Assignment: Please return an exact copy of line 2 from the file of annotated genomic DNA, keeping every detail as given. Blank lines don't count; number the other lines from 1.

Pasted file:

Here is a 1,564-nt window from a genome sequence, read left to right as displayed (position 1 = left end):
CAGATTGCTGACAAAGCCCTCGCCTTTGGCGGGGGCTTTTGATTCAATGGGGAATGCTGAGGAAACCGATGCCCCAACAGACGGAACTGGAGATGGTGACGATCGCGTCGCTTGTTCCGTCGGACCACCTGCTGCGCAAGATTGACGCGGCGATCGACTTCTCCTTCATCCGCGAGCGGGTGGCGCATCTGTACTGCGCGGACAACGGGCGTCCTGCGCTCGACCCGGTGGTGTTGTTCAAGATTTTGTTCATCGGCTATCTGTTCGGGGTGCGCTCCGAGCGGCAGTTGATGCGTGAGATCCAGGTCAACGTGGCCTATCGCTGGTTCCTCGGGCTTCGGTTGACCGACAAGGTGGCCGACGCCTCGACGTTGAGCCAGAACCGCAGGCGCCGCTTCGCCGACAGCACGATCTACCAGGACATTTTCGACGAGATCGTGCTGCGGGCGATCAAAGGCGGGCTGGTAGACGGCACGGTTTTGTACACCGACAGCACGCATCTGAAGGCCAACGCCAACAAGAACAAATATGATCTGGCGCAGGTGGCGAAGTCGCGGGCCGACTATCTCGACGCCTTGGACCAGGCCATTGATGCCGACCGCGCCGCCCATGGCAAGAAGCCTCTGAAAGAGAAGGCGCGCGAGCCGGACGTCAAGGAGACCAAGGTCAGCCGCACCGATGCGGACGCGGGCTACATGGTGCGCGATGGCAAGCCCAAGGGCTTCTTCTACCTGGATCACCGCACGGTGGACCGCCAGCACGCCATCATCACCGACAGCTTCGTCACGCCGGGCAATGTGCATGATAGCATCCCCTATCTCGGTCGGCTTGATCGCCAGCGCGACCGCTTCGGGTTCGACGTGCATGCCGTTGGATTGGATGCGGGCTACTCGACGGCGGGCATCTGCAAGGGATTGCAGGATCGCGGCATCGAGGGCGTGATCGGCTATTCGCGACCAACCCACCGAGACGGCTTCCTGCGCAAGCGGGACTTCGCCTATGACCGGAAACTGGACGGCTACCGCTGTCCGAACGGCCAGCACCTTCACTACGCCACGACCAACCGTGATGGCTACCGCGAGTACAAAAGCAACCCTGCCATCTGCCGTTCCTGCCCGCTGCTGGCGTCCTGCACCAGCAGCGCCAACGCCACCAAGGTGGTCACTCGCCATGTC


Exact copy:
CAGATTGCTGACAAAGCCCTCGCCTTTGGCGGGGGCTTTTGATTCAATGGGGAATGCTGAGGAAACCGATGCCCCAACAGACGGAACTGGAGATGGTGACGATCGCGTCGCTTGTTCCGTCGGACCACCTGCTGCGCAAGATTGACGCGGCGATCGACTTCTCCTTCATCCGCGAGCGGGTGGCGCATCTGTACTGCGCGGACAACGGGCGTCCTGCGCTCGACCCGGTGGTGTTGTTCAAGATTTTGTTCATCGGCTATCTGTTCGGGGTGCGCTCCGAGCGGCAGTTGATGCGTGAGATCCAGGTCAACGTGGCCTATCGCTGGTTCCTCGGGCTTCGGTTGACCGACAAGGTGGCCGACGCCTCGACGTTGAGCCAGAACCGCAGGCGCCGCTTCGCCGACAGCACGATCTACCAGGACATTTTCGACGAGATCGTGCTGCGGGCGATCAAAGGCGGGCTGGTAGACGGCACGGTTTTGTACACCGACAGCACGCATCTGAAGGCCAACGCCAACAAGAACAAATATGATCTGGCGCAGGTGGCGAAGTCGCGGGCCGACTATCTCGACGCCTTGGACCAGGCCATTGATGCCGACCGCGCCGCCCATGGCAAGAAGCCTCTGAAAGAGAAGGCGCGCGAGCCGGACGTCAAGGAGACCAAGGTCAGCCGCACCGATGCGGACGCGGGCTACATGGTGCGCGATGGCAAGCCCAAGGGCTTCTTCTACCTGGATCACCGCACGGTGGACCGCCAGCACGCCATCATCACCGACAGCTTCGTCACGCCGGGCAATGTGCATGATAGCATCCCCTATCTCGGTCGGCTTGATCGCCAGCGCGACCGCTTCGGGTTCGACGTGCATGCCGTTGGATTGGATGCGGGCTACTCGACGGCGGGCATCTGCAAGGGATTGCAGGATCGCGGCATCGAGGGCGTGATCGGCTATTCGCGACCAACCCACCGAGACGGCTTCCTGCGCAAGCGGGACTTCGCCTATGACCGGAAACTGGACGGCTACCGCTGTCCGAACGGCCAGCACCTTCACTACGCCACGACCAACCGTGATGGCTACCGCGAGTACAAAAGCAACCCTGCCATCTGCCGTTCCTGCCCGCTGCTGGCGTCCTGCACCAGCAGCGCCAACGCCACCAAGGTGGTCACTCGCCATGTC